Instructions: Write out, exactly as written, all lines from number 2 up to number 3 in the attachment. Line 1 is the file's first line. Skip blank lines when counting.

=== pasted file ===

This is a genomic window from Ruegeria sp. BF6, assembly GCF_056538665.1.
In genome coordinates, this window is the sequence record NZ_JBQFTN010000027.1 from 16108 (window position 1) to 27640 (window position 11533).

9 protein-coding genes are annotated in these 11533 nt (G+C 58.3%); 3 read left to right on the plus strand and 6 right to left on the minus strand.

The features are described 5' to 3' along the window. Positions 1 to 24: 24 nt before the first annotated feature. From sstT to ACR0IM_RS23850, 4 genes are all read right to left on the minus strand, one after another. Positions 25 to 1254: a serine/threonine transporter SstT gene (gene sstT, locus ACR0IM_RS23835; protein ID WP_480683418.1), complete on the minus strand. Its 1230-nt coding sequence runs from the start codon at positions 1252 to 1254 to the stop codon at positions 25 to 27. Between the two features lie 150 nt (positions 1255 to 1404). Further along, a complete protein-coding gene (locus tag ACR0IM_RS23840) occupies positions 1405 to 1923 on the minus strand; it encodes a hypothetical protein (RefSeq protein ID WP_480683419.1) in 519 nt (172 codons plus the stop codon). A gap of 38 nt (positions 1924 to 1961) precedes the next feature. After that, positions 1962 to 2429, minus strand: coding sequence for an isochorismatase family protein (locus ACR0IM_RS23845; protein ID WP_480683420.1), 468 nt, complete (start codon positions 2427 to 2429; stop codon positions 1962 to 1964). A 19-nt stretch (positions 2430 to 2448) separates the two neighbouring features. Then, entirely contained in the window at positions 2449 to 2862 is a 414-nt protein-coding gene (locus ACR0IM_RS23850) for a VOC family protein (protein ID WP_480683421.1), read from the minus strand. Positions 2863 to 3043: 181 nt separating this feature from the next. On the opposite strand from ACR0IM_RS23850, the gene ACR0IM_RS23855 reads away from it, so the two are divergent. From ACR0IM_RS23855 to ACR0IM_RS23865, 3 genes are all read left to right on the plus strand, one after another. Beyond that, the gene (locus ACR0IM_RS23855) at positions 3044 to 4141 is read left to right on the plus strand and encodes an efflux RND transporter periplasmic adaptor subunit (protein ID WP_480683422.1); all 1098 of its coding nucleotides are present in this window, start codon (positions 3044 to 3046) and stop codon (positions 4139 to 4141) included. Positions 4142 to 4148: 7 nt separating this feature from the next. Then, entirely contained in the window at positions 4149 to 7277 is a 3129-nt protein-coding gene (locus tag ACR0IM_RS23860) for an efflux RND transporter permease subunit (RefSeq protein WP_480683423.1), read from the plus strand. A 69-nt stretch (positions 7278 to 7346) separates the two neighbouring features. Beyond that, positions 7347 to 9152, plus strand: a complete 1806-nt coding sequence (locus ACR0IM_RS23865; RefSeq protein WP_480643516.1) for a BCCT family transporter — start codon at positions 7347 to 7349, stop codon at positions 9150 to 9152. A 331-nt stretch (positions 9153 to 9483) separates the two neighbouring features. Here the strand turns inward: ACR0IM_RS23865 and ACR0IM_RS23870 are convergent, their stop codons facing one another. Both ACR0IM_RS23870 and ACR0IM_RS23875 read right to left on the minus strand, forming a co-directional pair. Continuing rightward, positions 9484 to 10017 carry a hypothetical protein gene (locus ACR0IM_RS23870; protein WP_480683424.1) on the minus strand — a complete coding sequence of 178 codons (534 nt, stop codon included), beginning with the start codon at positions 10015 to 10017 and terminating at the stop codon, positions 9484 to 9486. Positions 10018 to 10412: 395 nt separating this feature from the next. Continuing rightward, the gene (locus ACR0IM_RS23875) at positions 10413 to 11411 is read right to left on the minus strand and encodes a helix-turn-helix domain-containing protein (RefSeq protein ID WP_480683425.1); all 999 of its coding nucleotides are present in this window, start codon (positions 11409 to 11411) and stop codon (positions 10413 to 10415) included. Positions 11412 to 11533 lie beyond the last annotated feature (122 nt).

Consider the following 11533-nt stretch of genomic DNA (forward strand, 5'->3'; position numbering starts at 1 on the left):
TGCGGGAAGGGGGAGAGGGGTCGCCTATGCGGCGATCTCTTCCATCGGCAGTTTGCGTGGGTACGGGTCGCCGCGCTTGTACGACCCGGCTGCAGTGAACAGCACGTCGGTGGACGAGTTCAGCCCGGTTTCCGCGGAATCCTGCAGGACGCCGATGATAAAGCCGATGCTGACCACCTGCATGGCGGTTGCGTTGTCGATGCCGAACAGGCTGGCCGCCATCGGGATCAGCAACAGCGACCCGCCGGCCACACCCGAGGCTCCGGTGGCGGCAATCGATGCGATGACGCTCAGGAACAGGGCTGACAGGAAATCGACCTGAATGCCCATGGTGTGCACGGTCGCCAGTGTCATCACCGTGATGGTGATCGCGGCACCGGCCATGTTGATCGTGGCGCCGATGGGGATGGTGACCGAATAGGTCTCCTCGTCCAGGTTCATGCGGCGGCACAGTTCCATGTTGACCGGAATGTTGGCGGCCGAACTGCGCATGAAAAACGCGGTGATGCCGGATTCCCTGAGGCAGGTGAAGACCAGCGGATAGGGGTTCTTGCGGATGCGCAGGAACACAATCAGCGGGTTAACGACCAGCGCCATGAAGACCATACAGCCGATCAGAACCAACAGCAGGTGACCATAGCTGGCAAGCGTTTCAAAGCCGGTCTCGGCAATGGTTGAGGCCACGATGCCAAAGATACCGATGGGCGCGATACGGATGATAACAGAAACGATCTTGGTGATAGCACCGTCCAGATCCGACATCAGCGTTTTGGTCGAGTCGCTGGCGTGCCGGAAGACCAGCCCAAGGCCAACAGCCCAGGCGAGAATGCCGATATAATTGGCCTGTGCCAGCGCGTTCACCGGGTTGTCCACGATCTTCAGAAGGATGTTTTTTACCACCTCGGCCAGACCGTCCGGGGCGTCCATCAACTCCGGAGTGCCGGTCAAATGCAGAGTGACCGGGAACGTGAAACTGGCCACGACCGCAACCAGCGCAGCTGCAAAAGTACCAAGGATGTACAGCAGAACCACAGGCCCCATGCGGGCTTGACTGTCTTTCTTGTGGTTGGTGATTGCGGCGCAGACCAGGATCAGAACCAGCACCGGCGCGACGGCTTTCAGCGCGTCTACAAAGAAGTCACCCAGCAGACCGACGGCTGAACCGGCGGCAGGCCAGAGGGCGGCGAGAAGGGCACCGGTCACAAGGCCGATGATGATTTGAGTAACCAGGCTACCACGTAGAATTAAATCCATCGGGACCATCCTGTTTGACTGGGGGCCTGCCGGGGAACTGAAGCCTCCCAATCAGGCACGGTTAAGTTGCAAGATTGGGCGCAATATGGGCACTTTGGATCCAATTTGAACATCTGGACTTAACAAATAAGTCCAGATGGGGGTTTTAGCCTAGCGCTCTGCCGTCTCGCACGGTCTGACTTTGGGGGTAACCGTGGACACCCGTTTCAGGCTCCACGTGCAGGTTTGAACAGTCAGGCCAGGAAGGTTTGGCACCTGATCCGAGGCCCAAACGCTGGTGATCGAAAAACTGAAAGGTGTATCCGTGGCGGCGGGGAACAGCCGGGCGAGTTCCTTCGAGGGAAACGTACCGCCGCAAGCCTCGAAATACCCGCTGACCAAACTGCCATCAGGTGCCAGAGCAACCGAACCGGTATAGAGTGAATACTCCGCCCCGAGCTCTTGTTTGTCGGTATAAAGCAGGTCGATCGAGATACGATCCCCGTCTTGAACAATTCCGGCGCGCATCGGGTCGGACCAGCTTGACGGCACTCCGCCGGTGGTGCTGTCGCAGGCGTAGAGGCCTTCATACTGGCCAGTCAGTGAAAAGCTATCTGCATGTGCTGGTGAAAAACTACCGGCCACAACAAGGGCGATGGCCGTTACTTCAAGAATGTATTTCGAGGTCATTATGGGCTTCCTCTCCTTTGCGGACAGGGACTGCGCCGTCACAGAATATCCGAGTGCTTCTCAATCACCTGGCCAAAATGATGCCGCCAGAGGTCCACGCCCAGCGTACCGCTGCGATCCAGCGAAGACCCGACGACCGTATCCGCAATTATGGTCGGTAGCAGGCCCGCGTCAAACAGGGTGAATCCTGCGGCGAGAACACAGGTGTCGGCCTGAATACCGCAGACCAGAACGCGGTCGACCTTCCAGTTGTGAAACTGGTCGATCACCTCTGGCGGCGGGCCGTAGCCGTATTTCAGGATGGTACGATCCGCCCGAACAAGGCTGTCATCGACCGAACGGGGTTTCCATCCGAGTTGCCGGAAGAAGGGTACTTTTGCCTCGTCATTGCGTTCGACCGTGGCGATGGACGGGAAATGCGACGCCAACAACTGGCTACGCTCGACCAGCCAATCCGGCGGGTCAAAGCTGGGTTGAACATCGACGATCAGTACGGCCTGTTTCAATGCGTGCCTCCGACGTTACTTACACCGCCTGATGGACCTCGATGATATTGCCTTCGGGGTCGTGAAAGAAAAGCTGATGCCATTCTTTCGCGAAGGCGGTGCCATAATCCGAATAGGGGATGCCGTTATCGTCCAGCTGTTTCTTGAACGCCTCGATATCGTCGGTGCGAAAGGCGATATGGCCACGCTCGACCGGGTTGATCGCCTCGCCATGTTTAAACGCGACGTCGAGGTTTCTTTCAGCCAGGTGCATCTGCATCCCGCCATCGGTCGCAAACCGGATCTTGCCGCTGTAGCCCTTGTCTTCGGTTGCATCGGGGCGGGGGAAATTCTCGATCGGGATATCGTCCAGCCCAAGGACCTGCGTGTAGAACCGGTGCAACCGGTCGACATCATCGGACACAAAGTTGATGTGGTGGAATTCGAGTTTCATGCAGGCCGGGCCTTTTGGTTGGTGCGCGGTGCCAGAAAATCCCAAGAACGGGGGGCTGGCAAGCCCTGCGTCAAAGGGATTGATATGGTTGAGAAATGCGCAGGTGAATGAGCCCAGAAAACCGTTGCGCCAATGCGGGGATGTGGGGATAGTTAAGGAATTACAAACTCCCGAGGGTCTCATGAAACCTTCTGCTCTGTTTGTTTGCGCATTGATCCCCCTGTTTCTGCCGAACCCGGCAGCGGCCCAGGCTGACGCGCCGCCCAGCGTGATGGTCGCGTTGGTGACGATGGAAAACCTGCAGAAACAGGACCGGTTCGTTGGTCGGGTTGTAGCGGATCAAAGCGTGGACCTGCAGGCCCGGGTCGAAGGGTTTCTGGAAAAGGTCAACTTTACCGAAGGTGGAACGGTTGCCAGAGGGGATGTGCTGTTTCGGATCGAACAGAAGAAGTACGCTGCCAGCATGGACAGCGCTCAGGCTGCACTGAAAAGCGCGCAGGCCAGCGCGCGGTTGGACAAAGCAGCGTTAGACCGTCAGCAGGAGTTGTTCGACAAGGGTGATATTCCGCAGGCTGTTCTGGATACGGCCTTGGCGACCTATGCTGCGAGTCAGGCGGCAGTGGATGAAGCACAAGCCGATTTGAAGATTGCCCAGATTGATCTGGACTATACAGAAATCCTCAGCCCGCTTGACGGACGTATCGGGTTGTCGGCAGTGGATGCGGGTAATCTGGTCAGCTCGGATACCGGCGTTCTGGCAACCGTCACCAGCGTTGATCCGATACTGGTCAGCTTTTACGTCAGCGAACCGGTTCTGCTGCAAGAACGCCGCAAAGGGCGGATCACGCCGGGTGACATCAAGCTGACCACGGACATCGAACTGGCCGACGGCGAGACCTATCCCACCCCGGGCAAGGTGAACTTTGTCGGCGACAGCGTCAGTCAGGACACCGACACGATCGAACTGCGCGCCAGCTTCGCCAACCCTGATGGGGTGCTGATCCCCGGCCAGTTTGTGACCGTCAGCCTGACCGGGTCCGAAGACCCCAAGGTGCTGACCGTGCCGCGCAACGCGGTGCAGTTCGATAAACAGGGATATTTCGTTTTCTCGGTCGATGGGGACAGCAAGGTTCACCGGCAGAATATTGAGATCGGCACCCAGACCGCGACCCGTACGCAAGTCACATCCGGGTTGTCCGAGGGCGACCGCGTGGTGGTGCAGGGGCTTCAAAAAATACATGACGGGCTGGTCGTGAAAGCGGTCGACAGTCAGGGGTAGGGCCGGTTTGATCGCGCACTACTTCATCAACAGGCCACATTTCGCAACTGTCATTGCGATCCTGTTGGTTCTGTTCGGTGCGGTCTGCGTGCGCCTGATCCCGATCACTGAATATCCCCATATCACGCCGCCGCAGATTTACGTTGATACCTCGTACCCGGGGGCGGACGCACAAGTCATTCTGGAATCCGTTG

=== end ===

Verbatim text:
In genome coordinates, this window is the sequence record NZ_JBQFTN010000027.1 from 16108 (window position 1) to 27640 (window position 11533).

9 protein-coding genes are annotated in these 11533 nt (G+C 58.3%); 3 read left to right on the plus strand and 6 right to left on the minus strand.